Part of the mob's effectiveness is that it destroys trust in the normal functioning institutinos of society. You never know for sure who is and isn't. It effectively isolate frightened individuals from the facets of society that might help or protect them. It always makes it seem like it's 1 person against the entire mob - it paints that same picture to lots of separate people.
I doubt there's a company in the land that would recruit an unknown, straight off the street, give them a salaried post and let them work 100% from home.
This is false. A very good friend of mine works exclusively out of his house as a developer. Many of the developers at his company are work-from home types and have always been work-from home employees.
Additionally, there are software jobs that are true work from home positions and are advertised as such. I've had recruiters start to approach me about such jobs.
Finally, I've had a 15 year career at Microsoft. In the last 6 months, I've been given the flexibility to WFH as much as I like to. I'm currently at home for the summer.
When I asked earlier in my career, the answer was no. I'm slightly more valuable than I was then, but, the nature of my team and my work has changed such that a WFH role is more plausible than it once was.
I know a handful of other Microsoft employees who are full time WFH and who have no Microsoft office anywhere. I still have an office and I use it about 50% during the school year.
As far as how you get this arrangement
1) if you're a high value contributor with the right kind of manager on the right kind of team, even in an organization that doesn't really do remote work, you can basically play the card that says, "I am moving. I would like to keep working here, for you, and I understand what that will do to my long term career velocity here, but, whether you keep me or not, I am moving"
Sometimes that works, sometimes it doesn't. If you get a new team or a new manager, you can be let go. "The deal can be altered", so to speak. Of course, the deal can (and is) altered anyway, even for office people. So, it's a matter of priorities and risk tolerance.
2) There are a few organizations that are explicitly pro WFH. If you're prioritizing WFH ahead of other things, look at doing something that isn't your ideal role and not at your ideal salary, but gives you the WFH goodness that you desire. Ideally, you pick an organization that has the sorts of roles (and money) that you'd ideally want, and you grow into that role within that organization.
3) When LinkedIn emails you and says "Bob from Google wants to talk to you", email Bob back and say, "Bob, I would love to chat with you, but I am only considering WFH arrangements. Please let your hiring managers know that there is good, affordable talent available to them, but who are unwilling to relocate."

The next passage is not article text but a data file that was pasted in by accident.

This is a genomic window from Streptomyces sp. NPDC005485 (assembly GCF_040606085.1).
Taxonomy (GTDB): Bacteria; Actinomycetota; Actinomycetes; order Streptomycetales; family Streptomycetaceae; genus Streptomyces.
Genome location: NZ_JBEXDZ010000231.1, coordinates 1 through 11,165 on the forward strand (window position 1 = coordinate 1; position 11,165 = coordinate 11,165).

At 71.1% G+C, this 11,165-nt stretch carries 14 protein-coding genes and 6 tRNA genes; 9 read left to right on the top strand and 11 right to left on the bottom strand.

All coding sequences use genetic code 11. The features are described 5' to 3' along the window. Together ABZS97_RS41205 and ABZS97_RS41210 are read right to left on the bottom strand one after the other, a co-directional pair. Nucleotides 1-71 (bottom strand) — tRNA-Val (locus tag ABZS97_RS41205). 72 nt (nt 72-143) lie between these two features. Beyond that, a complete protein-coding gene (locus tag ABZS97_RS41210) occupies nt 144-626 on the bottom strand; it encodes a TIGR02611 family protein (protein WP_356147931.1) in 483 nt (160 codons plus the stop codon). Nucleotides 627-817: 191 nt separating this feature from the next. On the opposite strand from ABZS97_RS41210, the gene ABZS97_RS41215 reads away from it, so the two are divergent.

I do this with every big name brand that contacts me via Linked In. I usually tend to tailor the message to something about how the business in question heavily relies on open source (and I name the pertinent technologies) and how those were developed via distributed engineering mechanisms, proving that such approaches can build world class software.
I hope people like me can create enough data points that eventually more traditional shops hear the "I won't relocate for you" argument often enough that they start entertaining people who demand remote work.
Anyway, my employer gets way more output out of me when I am at home than when I am in the office. I have a nice laptop, and everything is in source control or cloud fileshares, so I can move back and forth between office and home office easily.
My kids understand that when I am working, they don't come into the basement. I go upstairs and take breaks and hangout with my family, or take advantage of the nice weather. If I don't have scheduled meetings, I can shift weekend/evening tasks (like yardwork) to mid afternoon, when the bugs aren't as bad and the sun is shining. Email and code will be there during peak mosquito hours or when the weather is bad.
I live on an isolated 14 acre farm that is about 25 minutes from my employer's office building. Commuting isn't bad at all, but if I don't have to, why bother?
This, this, a thousand times this.
You can look at the source code all you like, but unless you can *use* that source code to build your own binaries and redistribute them, then that means absolutely nothing in terms of security.
The products you buy off the shelf may or may not have any relation to the code you looked at.
That's why Free Software is so important for security-sensitive applications. Not only do you get to look, you get to modify it and redistribute.
Real Users hate Real Programmers.